Berkshire Hathaway Reinsurance Group's FY 2013 revenue declined by 9.2% year-over-year as all of its units saw revenue declines during the year except for its life and annuity unit (up 46%). However, its FY 2013 underwriting profit of $1.3B greatly exceeds its FY 2012 underwriting profit of $304M.

Berkshire Hathaway Primary Group is the smallest division of Berkshire Hathaway's insurance operations. Premiums earned in the first quarter by BH Primary aggregated $3.3B in FY 2013 and $2.26B in FY 2012. The increase was primarily due to the inclusion of GUARD and increased workers' compensation insurance volume from the Berkshire Hathaway Homestate Companies and increased premium volume from several other primary group business units. BHPG's primary insurers produced underwriting gains of $385M in FY 2013 versus $286M in FY 2012.

Berkshire Hathaway Insurance's Net Investment Income increased by 9.15% during FY 2013 as higher dividends earned and received were amplified by lower income tax rates. Partially offsetting these tailwinds were lower interest rates on cash balances and fixed income holdings. Unfortunately for Berkshire, FY 2014 investment income will decline because it will not include interest from the Wrigley 11.45% subordinated notes ($4.4 billion par), because of the repurchase of those notes and because future investment opportunities will generate considerably lower yields.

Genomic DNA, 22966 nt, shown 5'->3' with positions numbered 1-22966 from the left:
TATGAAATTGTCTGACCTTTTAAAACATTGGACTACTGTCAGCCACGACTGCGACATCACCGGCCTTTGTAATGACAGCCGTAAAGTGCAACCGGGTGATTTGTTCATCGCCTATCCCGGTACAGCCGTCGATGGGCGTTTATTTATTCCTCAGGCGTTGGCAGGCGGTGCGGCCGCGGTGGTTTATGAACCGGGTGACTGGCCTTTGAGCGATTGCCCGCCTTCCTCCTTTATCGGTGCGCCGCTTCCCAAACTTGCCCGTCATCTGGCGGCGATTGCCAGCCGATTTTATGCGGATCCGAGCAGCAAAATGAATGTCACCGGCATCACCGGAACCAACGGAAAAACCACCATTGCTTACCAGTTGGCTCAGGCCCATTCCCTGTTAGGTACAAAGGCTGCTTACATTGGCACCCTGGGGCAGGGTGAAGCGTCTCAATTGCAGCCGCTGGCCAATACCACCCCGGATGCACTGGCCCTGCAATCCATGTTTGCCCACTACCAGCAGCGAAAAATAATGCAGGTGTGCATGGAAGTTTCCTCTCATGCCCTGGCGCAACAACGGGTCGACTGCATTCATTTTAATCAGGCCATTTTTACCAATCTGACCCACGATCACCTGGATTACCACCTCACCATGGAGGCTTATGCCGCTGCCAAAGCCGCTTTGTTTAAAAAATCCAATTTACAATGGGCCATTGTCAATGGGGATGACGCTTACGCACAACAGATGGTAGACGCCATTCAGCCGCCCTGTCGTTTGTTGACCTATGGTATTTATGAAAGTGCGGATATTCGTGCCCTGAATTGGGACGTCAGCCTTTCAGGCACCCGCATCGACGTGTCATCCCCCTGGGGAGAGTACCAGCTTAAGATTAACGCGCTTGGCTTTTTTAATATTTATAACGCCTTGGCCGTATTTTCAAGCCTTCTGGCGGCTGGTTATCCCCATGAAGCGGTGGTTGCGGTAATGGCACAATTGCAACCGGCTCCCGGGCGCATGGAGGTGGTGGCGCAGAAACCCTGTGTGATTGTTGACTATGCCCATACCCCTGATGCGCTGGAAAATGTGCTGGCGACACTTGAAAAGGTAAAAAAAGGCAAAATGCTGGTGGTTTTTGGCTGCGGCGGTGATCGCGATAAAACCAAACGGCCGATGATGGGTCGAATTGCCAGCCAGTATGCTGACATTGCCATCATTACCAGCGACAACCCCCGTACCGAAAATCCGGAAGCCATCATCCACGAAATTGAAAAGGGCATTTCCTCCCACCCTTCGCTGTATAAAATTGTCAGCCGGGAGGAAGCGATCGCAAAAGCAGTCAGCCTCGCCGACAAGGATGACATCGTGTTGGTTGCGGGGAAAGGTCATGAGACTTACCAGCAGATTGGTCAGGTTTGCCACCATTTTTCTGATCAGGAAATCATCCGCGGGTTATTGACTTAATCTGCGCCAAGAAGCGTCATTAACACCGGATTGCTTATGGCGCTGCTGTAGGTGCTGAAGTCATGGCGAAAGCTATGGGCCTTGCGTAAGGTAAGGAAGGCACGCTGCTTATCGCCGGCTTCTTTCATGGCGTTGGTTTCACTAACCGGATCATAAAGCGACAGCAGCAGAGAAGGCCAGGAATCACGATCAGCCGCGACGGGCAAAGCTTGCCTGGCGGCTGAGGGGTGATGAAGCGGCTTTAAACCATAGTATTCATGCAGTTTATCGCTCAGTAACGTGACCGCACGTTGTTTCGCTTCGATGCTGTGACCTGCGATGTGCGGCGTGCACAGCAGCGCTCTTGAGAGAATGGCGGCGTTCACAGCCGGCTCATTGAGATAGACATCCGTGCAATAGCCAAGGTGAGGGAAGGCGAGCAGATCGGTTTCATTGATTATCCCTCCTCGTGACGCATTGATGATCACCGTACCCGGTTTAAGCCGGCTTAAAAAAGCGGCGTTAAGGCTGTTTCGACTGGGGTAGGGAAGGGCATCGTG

Conclusion

In conclusion, Berkshire Hathaway's share price is undervalued by 15% relative to its fair intrinsic value, and its business units continue to generate steady profit growth. Investors should view Berkshire Hathaway as diversification away from traditional stocks and bonds as well as being able to utilize a high-quality asset manager to gain access to private equity businesses that are not leveraged to the hilt in order to pay dividends and debt service to the private equity owners and lenders. Berkshire Hathaway's continued ability to increase its book value on a recurring basis is impressive, and as it continues to do so, the investment community will recognize the value of Berkshire's shares. Berkshire has set an implicit floor price for its shares through its December 2012 buyback, and it is adept at sheltering its income from the taxman. Although Berkshire will not be able to enjoy the 19.8% compounded annual growth it enjoyed from 1964-2011, Berkshire's future total return should be able to exceed that of the S&P due to its strong portfolio of diversified businesses.

Source: Berkshire FY 2013 10-K

Source: Berkshire Hathaway Is Undervalued By 15%